Washington Irving eBook

This eBook from the Gutenberg Project consists of approximately 232 pages of information about Washington Irving.
there was no lack, nor of the adulation of social and literary circles.  In April, 1830, the Royal Society of Literature awarded him one of the two annual gold medals placed at the disposal of the society by George IV., to be given to authors of literary works of eminent merit, the other being voted to the historian Hallam; and this distinction was followed by the degree of D.C.L. from the University of Oxford,—­a title which the modest author never used.



In 1831 Mr. Irving was thrown, by his diplomatic position, into the thick of the political and social tumult, when the Reform Bill was pending and war was expected in Europe.  It is interesting to note that for a time he laid aside his attitude of the dispassionate observer, and caught the general excitement.  He writes in March, expecting that the fate of the cabinet will be determined in a week, looking daily for decisive news from Paris, and fearing dismal tidings from Poland.  “However,” he goes on to say in a vague way, “the great cause of all the world will go on.  What a stirring moment it is to live in!  I never took such intense interest in newspapers.  It seems to me as if life were breaking out anew with me, or that I were entering upon quite a new and almost unknown career of existence, and I rejoice to find my sensibilities, which were waning as to many objects of past interest, reviving with all their freshness and vivacity at the scenes and prospects opening around me.”  He expects the breaking of the thralldom of falsehood woven over the human mind; and, more definitely, hopes that the Reform Bill will prevail.  Yet he is oppressed by the gloom hanging over the booksellers’ trade, which he thinks will continue until reform and cholera have passed away.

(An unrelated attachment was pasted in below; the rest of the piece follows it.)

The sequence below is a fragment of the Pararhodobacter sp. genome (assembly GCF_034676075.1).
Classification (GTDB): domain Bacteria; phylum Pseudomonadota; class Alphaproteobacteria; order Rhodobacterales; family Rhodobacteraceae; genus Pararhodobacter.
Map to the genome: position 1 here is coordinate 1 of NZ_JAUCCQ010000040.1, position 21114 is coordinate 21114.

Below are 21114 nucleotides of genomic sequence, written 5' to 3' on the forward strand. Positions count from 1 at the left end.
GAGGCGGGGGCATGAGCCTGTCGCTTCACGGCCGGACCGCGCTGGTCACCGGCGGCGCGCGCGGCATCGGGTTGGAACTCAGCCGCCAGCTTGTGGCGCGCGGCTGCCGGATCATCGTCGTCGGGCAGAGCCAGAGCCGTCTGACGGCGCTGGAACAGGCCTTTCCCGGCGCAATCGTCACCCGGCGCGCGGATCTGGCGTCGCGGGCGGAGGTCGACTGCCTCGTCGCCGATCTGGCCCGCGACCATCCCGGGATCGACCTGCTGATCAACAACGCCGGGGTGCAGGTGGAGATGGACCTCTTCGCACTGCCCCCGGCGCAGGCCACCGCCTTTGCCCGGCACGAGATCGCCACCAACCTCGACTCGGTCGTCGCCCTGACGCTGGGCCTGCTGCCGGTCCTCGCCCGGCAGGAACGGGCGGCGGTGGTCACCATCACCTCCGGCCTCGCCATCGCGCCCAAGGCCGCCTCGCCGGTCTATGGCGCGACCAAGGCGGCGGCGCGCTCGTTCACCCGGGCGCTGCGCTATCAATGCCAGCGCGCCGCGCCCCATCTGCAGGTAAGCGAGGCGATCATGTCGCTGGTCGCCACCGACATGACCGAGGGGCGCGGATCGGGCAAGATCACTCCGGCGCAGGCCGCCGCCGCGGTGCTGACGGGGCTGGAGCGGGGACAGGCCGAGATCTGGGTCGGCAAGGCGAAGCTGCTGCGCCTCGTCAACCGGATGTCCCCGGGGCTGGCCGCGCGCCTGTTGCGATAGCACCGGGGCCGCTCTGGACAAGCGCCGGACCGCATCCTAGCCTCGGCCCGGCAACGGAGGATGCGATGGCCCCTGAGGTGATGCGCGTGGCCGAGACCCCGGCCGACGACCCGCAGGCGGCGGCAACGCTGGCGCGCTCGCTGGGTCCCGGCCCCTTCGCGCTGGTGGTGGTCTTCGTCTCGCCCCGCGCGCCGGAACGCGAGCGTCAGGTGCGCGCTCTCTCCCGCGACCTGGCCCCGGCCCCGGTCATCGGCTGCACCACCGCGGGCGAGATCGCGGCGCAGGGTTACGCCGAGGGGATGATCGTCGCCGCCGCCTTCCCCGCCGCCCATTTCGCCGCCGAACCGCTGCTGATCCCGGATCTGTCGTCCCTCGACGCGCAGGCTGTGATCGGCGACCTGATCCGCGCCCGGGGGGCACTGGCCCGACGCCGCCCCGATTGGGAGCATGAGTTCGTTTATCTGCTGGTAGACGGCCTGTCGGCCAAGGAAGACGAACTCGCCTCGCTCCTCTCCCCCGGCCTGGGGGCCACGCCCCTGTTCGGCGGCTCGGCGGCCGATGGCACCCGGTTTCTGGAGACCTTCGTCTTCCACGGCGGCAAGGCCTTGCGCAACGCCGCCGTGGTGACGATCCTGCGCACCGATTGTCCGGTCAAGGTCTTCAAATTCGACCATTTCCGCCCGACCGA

During the last months of his residence in England, the author renewed his impressions of Stratford (the grateful landlady of the Red Horse Inn showed him a poker which was locked up among the treasures of her house, on which she had caused to be engraved “Geoffrey Crayon’s Sceptre"); spent some time at Newstead Abbey; and had the sorrowful pleasure in London of seeing Scott once more, and for the last time.  The great novelist, in the sad eclipse of his powers, was staying in the city, on his way to Italy, and Mr. Lockhart asked Irving to dine with him.  It was but a melancholy repast.  “Ah,” said Scott, as Irving gave him his arm, after dinner, “the times are changed, my good fellow, since we went over the Eildon Hills together.  It is all nonsense to tell a man that his mind is not affected when his body is in this state.”

Irving retired from the legation in September, 1831, to return home, the longing to see his native land having become intense; but his arrival in New York was delayed till May, 1832.

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Washington Irving from Project Gutenberg. Public domain.
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